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Medical Doctors on the topic "Circumcision"

Manuela Lank (from Kyritz, germany) asked what advantages and disadvantages exist when her 22 year old son allows himself to be circumcised.

Dr. med Peter Raschke (specialist for urology)
Circumcision protects against fungus and bacteria.

If your son has come to this decision, I can only congratulate him. He would have only advantages. Between the glans and the inner part of the foreskin exists permanently a so-called moist cavity, a capillary gap, where fungus and certain bacteria (resulting from the body secretion in this area)are very welcome. Often inflammation results. With advanced age, a painful constriction of the foreskin can even result.

These bacteria have a cancer-producing effect. Sexual sensations are not influenced by circumcision. The operation lasts under narcose 20 minutes; after 2-3 hours one can go home. (1)
Dr. Franklin Oberlaender (Psychologist)
Circumcision - a standard!

In the United States due to hygienic/medical considerations and in North Africa, Israel and parts of Asia due to religious reasons, almost all males are circumcised on the foreskin of the penis. The birth rate in these countries lies above that in Germany, nothing is known of a lessening of sexual pleasure. There are also in Germany several million circumcised men, partly due to medical reasons. (2) Theo Klotz
A tightening of the foreskin can occur at every age. This is a very common affection.

In general the foreskin moves freely over the glans. Inborn tightening of the foreskin is relatively seldom. Following inflammations, or splitting of the skin, however, a scar and tightening can result, which hinders the movement. Through this , new splits can occur (ex. during sex), and new inflammations begin, producing a vicious circle. Inflammation of the foreskin occurs especially by diabetics, with a resulting painful tightening of the foreskin. Not least important are the hygienic and cosmetic reasons for the treatment of a tight foreskin. Long-term tests have shown that growth of certain bacteria in the secretion under the foreskin result in a higher risk of penis cancer, and of uterus cancer for the partner. In general, a complete removal of the foreskin is best. Circumcision is a small operation which can be undertaken with local anesthesia. With children, a full anesthesia is recommendable. The operation risk is very small. Sometimes bleeding results. The cosmetic result is generally good. The circumcision should, if possible, take place when there is no inflammation. With an inborn tightening, or by repeated inflammations, a doctor should be consulted for explanations on circumcision. (3)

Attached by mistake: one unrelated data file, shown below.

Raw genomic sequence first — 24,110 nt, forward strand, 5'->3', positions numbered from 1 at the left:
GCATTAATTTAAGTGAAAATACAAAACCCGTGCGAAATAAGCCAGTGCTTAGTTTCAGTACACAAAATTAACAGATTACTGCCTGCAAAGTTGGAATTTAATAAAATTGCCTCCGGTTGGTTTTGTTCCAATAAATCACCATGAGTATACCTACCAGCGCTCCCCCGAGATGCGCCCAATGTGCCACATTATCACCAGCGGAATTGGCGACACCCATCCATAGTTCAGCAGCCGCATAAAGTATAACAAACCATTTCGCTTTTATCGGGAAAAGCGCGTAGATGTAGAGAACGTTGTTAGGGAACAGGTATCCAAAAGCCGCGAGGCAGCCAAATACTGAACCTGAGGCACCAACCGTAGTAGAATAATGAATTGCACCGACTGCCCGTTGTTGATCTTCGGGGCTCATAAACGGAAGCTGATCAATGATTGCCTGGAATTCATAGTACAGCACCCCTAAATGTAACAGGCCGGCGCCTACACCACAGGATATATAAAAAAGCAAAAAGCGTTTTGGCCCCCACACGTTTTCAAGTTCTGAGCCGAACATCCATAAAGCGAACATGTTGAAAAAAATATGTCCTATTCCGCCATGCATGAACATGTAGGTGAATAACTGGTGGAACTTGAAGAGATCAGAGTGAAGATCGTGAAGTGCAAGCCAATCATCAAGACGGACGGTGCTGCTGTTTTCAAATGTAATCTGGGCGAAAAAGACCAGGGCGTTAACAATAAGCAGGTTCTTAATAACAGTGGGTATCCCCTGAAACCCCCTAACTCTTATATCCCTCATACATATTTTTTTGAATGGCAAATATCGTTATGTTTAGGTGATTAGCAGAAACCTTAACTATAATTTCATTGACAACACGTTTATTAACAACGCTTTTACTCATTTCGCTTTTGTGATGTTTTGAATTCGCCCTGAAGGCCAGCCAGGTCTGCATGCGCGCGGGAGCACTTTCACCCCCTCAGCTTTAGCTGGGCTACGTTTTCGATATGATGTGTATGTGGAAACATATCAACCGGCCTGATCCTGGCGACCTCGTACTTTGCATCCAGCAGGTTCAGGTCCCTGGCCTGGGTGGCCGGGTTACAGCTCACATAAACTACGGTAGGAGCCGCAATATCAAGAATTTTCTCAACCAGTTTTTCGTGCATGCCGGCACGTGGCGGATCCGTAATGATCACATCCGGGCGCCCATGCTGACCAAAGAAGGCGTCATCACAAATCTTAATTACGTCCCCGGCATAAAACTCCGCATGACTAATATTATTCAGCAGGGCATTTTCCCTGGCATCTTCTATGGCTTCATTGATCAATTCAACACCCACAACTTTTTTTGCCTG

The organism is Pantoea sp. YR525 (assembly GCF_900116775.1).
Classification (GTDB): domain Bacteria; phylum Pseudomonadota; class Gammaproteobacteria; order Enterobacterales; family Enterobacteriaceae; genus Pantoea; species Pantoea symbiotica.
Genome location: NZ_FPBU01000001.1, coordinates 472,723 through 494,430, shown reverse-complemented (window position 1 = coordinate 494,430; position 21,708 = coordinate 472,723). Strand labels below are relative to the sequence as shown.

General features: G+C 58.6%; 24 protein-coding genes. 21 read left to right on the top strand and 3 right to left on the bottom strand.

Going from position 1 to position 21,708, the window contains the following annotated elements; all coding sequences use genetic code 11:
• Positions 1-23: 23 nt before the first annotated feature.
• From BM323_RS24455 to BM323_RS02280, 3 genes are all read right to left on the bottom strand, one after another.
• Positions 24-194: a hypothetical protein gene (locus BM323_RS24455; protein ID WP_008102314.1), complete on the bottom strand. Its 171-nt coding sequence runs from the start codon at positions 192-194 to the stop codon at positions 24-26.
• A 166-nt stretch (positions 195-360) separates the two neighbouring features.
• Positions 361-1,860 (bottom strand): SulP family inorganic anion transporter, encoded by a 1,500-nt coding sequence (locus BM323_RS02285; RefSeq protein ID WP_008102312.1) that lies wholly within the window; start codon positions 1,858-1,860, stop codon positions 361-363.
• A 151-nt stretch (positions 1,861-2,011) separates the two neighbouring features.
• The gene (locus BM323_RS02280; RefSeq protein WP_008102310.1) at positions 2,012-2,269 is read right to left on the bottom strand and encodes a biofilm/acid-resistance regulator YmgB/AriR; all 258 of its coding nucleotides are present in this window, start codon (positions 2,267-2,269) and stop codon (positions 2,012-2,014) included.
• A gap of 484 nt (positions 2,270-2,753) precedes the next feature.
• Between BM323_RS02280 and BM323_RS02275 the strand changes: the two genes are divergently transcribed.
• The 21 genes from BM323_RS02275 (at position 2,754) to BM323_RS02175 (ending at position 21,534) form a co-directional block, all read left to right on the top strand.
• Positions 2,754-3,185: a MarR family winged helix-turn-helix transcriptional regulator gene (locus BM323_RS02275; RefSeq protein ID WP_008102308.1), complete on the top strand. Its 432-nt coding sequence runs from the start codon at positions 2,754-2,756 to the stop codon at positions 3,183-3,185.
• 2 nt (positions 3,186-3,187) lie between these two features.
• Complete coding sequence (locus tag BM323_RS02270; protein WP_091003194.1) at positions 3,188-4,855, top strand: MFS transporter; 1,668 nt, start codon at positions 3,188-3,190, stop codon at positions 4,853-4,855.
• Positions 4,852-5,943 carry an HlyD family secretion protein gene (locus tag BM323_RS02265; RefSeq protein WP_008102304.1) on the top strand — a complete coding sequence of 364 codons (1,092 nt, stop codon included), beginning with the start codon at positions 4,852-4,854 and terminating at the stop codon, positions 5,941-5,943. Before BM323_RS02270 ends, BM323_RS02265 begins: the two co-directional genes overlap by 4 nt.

Dr. med. Schneidrzik
Circumcision is no longer only a religious ritual:
it protects many men from cancer.

God commanded in Genesis that all boys be circumcised: "You shall cut the foreskin from your flesh." This instruction is followed today by Jews, Moslems, and some African tribes. This originally religious ritual has now become a purely medicinal preventive measure in many countries. In the United States for example, 95% of newborn males are circumcised. For two reasons: Many boys are born with a tight foreskin, because the skin of the foreskin sticks together. Usually it separates in the first months by itself. If this doesn't happen, it grows together with resulting retention of urine. Then a direct operation is necessary. The preventive circumcision hinders this complication, and lessens as well the danger of cancer in the genital area, which is more common in uncircumcised men and their women. The reason is often insufficient hygiene of the man in the genital area. Here, sebaceous glands give off a secretion which, through insufficient cleanliness together with the dead cells of the foreskin, forms a whitish-yellow greasy substance. It has cancer-causing properties, as well as (especially in climatically warmer regions) providing good conditions for bacteria, which bring forth inflammations.(4)
(1) TV Today - Ausgabe 24/97 Beilage S.11
(2) BZ Berlin auf Draht
(3) MED medicine online GmbH 1996
(4) Prisma - Ausgabe 39/96 S. 52
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